Quay County Sun - Serving the High Plains

Man receives suspended sentence

 

May 22, 2019



A Tucumcari man received a suspended prison sentence last week for voluntary manslaughter for his role in the 2017 killing of a man at a home north of Tucumcari.

John T. Coston, 27, initially was charged with first-degree murder and felony tampering with evidence for the shotgun death of Joseph T. Burgess, 25, of the 4200 block of Quay Road 65 on April 5, 2017.

A Quay County jury in February found Coston guilty of voluntary manslaughter and not guilty of murder and the tampering charges. During the sentencing hearing May 15, Coston's attorney, Michael Garrett of Clovis, said jurors said his client “acted on sufficient provocation” during the killing.

Julie Brovko, a clinical physiologist, also testified Coston suffered from social phobia, post-traumatic stress syndrome and suicidal issues but was “low risk” of committing a similar violent offense. She said Coston likely would benefit from mental-health treatment for his social anxiety disorder, and “he needs to get out around people; that would be the thing to minimize some of those symptoms.”

She also urged he continue to take mental-health medication and that weapons be removed from his residence.

The victim’s brother, sister, mother, father and grandparents addressed the court before sentencing, giving impact statements.

Prosecutor Ozy Adams recommended seven years in prison, with credit for time served.

“For me, there is a single defining moment that would justify the seven-year prison sentence,” Adams said. “After the initial shot, the defendant reloaded and shot Tyler Burgess in the head. He was found guilty of voluntary manslaughter. That act alone shows malice and a plan that takes this case out of what we think as self-defense.”

Garrett retorted: “John thought he had to defend himself. Taking a life doesn’t mean you go to prison or you have to be subjected to additional punishment. … Rehabilitation supervision is what this young man needs and should continue to have.”

He recommended Coston get credit for time served for wearing his ankle bracelet since his arrest in 2017.

District Judge Albert Mitchell gave Coston a suspended six-year sentence with credit for time served in the county jail, time used at the New Mexico Department of Corrections for his mental-health evaluation and his wearing an electronic-monitoring bracelet on his ankle for more than two years.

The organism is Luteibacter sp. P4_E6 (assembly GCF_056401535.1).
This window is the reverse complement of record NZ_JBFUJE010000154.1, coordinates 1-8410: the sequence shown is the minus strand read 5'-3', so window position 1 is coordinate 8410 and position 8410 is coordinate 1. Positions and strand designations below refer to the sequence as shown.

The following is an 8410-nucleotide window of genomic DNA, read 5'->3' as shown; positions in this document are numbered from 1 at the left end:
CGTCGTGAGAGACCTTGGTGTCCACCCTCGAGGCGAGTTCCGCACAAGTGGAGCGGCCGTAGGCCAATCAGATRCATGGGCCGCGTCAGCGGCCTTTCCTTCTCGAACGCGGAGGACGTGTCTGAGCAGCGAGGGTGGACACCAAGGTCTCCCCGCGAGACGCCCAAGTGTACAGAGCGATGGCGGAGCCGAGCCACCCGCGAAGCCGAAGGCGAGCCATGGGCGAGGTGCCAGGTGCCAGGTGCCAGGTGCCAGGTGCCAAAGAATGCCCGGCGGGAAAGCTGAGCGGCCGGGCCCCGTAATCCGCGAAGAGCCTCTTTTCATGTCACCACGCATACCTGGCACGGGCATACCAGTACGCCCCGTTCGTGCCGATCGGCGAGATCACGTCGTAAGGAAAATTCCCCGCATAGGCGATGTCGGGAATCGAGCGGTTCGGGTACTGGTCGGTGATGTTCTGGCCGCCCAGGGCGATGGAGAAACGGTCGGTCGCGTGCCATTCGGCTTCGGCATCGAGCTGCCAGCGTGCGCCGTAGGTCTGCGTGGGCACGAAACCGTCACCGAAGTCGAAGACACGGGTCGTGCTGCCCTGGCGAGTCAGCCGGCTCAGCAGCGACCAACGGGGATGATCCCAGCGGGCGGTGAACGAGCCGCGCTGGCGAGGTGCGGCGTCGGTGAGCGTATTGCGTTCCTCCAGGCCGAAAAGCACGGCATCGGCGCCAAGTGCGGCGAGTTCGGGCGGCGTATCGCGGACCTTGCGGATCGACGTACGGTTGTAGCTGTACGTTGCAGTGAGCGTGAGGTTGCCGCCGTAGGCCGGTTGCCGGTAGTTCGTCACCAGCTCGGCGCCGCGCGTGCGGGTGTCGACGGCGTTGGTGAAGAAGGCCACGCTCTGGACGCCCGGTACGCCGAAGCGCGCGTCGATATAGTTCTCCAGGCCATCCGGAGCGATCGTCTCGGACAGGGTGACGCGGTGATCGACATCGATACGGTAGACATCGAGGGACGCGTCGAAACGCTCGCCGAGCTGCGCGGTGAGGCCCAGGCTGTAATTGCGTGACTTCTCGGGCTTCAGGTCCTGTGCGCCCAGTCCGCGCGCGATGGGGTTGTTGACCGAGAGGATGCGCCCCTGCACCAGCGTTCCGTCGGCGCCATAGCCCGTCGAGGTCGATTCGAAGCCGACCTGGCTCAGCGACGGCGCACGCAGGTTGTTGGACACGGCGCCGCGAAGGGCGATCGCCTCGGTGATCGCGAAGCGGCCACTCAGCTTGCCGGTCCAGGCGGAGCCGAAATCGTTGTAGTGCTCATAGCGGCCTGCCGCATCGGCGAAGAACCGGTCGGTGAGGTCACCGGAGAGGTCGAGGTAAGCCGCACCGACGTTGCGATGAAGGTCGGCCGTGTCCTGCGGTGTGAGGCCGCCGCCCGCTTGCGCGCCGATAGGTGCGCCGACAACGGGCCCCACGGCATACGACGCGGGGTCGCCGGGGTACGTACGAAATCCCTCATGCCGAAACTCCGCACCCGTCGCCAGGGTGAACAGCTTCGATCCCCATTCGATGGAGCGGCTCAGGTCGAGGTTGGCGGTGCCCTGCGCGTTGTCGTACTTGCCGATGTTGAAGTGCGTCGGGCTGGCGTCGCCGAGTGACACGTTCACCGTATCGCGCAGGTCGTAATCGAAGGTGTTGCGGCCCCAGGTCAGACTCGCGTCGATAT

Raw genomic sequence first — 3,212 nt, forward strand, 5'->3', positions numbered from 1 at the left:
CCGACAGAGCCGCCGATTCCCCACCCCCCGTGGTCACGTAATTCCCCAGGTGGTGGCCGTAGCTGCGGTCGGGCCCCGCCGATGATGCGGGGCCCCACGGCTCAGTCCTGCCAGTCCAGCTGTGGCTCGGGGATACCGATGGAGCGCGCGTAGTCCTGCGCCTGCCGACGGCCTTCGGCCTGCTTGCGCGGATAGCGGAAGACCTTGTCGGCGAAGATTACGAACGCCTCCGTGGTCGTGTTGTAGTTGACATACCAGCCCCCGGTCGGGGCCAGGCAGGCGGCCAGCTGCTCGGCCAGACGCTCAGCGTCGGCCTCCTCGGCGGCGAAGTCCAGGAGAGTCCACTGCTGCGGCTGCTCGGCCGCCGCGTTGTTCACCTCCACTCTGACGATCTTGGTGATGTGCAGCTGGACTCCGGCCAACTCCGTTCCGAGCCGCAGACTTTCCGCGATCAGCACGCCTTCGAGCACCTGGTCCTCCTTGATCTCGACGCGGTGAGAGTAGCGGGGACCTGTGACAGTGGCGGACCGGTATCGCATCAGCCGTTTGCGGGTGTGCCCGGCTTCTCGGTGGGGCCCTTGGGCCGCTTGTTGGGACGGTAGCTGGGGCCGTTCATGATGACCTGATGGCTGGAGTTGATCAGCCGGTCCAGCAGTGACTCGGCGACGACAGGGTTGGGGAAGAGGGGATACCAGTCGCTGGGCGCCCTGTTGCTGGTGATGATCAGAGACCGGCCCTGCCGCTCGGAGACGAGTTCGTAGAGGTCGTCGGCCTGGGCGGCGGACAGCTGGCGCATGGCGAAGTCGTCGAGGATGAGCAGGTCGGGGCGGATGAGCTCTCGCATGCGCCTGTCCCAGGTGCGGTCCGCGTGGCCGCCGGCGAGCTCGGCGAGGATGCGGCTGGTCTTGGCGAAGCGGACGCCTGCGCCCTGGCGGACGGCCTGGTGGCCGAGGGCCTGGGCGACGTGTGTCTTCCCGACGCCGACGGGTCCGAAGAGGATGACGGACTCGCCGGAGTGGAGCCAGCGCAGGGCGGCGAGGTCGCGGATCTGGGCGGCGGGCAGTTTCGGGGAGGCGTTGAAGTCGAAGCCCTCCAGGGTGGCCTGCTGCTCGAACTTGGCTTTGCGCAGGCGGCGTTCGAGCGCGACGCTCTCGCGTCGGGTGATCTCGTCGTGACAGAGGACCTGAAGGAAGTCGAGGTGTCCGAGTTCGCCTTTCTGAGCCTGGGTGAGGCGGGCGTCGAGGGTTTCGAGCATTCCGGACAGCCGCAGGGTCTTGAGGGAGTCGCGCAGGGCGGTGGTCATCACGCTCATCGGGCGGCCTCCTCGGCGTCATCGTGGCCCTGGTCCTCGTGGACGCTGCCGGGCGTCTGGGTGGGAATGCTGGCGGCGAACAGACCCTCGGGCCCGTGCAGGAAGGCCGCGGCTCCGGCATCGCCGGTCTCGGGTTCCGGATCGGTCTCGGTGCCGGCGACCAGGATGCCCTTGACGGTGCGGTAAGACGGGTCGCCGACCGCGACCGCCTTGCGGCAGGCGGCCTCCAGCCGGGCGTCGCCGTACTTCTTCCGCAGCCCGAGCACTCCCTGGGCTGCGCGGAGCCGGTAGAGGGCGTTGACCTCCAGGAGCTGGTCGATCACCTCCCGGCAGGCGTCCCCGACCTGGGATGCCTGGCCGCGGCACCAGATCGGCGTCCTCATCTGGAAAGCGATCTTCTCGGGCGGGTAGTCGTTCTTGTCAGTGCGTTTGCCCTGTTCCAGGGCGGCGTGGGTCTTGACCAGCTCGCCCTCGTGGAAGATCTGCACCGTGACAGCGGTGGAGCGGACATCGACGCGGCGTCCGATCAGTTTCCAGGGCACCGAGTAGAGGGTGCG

Mitchell also ordered Coston to supervised probation “with absolutely no firearms” and continue with at least weekly psychiatric counseling. The judge also wanted a detailed plan within 90 days from the Adult Probation Office on Coston's evaluation and therapy. Mitchell also ordered a social worker be assigned to Coston to get him the proper counseling services.

He also ordered Coston to community service and that he enroll at Mesalands Community College within two years.

“They talk about your ability to function in a world,” Mitchell said. “Your were as an isolated individual. You didn’t know to reach you to people, and you have to start that no later than 12 months from now. You will do community service, and you have to deal with people and helping people in society.”

District Attorney Tim Rose said he was disappointed with Mitchell’s sentence.

“While I respect the verdict of the jury, I remain convinced that John Coston committed murder when he fatally shot his cousin, Tyler Burgess, in the chest with a shotgun and then shot him again in the head to make sure the job was finished,” Rose stated in an email Monday. “The defendant's allegation of an accidental shooting was not plausible, nor the allegation that he was in fear for his life due to Mr. Burgess raising his voice or calling him names. While Mr. Coston certainly is in need of treatment that can be offered through probation, I am disheartened that the sentence imposed by the court did not mandate a term of actual imprisonment (punishment).”

Garrett declined to comment further about the case Monday.

According to an affidavit filed after Coston’s initial arrest, Coston was sitting on the porch of the Quay Road 65 residence when sheriff's deputy Ben Gates arrived on the scene. Gates asked what had happened. Coston stated he had shot his cousin, Burgess.

During an interview with police, Coston said he was having an argument with the victim because Burgess was not supposed to be at the residence, the affidavit stated.

Coston said he told Burgess to leave, went into his bedroom and closed the door. He said he called the owner of the residence to tell them Burgess was there, then he blacked out. Coston told officers he was afraid because when they were younger, Burgess bullied him.

Coston said the next thing he remembered was standing in the hallway with a shotgun lying on the floor next to him and Burgess on the floor and bleeding. Coston told officers "he must of shot Burgess because there was no one else inside the residence," the affidavit stated.

 
 

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